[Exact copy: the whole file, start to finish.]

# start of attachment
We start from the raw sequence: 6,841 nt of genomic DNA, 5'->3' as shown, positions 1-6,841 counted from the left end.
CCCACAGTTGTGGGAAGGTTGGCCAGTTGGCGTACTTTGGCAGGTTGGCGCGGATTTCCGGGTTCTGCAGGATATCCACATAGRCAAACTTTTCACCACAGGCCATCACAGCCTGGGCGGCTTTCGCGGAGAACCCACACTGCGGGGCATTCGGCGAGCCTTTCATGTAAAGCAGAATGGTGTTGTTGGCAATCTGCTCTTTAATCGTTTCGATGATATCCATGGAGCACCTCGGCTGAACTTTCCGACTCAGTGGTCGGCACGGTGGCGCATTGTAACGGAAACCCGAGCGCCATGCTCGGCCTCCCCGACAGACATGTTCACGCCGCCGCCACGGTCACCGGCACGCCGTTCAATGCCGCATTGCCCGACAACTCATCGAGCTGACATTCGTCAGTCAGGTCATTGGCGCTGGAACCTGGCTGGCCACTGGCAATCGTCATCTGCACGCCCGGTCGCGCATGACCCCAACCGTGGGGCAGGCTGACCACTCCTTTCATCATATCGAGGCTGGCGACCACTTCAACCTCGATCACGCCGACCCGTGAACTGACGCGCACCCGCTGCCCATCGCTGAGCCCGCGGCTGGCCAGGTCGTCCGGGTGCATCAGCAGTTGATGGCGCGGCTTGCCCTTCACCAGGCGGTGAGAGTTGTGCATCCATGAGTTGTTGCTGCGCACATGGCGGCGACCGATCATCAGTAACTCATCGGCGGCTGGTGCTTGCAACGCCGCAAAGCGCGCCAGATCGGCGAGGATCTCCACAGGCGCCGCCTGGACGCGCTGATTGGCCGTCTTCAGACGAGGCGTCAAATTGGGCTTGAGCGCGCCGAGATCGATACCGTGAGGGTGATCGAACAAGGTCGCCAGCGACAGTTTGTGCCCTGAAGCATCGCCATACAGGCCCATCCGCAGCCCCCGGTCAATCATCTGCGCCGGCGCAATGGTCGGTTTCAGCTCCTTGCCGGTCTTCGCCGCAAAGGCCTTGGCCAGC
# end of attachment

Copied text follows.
We start from the raw sequence: 6,841 nt of genomic DNA, 5'->3' as shown, positions 1-6,841 counted from the left end.
CCCACAGTTGTGGGAAGGTTGGCCAGTTGGCGTACTTTGGCAGGTTGGCGCGGATTTCCGGGTTCTGCAGGATATCCACATAGRCAAACTTTTCACCACAGGCCATCACAGCCTGGGCGGCTTTCGCGGAGAACCCACACTGCGGGGCATTCGGCGAGCCTTTCATGTAAAGCAGAATGGTGTTGTTGGCAATCTGCTCTTTAATCGTTTCGATGATATCCATGGAGCACCTCGGCTGAACTTTCCGACTCAGTGGTCGGCACGGTGGCGCATTGTAACGGAAACCCGAGCGCCATGCTCGGCCTCCCCGACAGACATGTTCACGCCGCCGCCACGGTCACCGGCACGCCGTTCAATGCCGCATTGCCCGACAACTCATCGAGCTGACATTCGTCAGTCAGGTCATTGGCGCTGGAACCTGGCTGGCCACTGGCAATCGTCATCTGCACGCCCGGTCGCGCATGACCCCAACCGTGGGGCAGGCTGACCACTCCTTTCATCATATCGAGGCTGGCGACCACTTCAACCTCGATCACGCCGACCCGTGAACTGACGCGCACCCGCTGCCCATCGCTGAGCCCGCGGCTGGCCAGGTCGTCCGGGTGCATCAGCAGTTGATGGCGCGGCTTGCCCTTCACCAGGCGGTGAGAGTTGTGCATCCATGAGTTGTTGCTGCGCACATGGCGGCGACCGATCATCAGTAACTCATCGGCGGCTGGTGCTTGCAACGCCGCAAAGCGCGCCAGATCGGCGAGGATCTCCACAGGCGCCGCCTGGACGCGCTGATTGGCCGTCTTCAGACGAGGCGTCAAATTGGGCTTGAGCGCGCCGAGATCGATACCGTGAGGGTGATCGAACAAGGTCGCCAGCGACAGTTTGTGCCCTGAAGCATCGCCATACAGGCCCATCCGCAGCCCCCGGTCAATCATCTGCGCCGGCGCAATGGTCGGTTTCAGCTCCTTGCCGGTCTTCGCCGCAAAGGCCTTGGCCAGC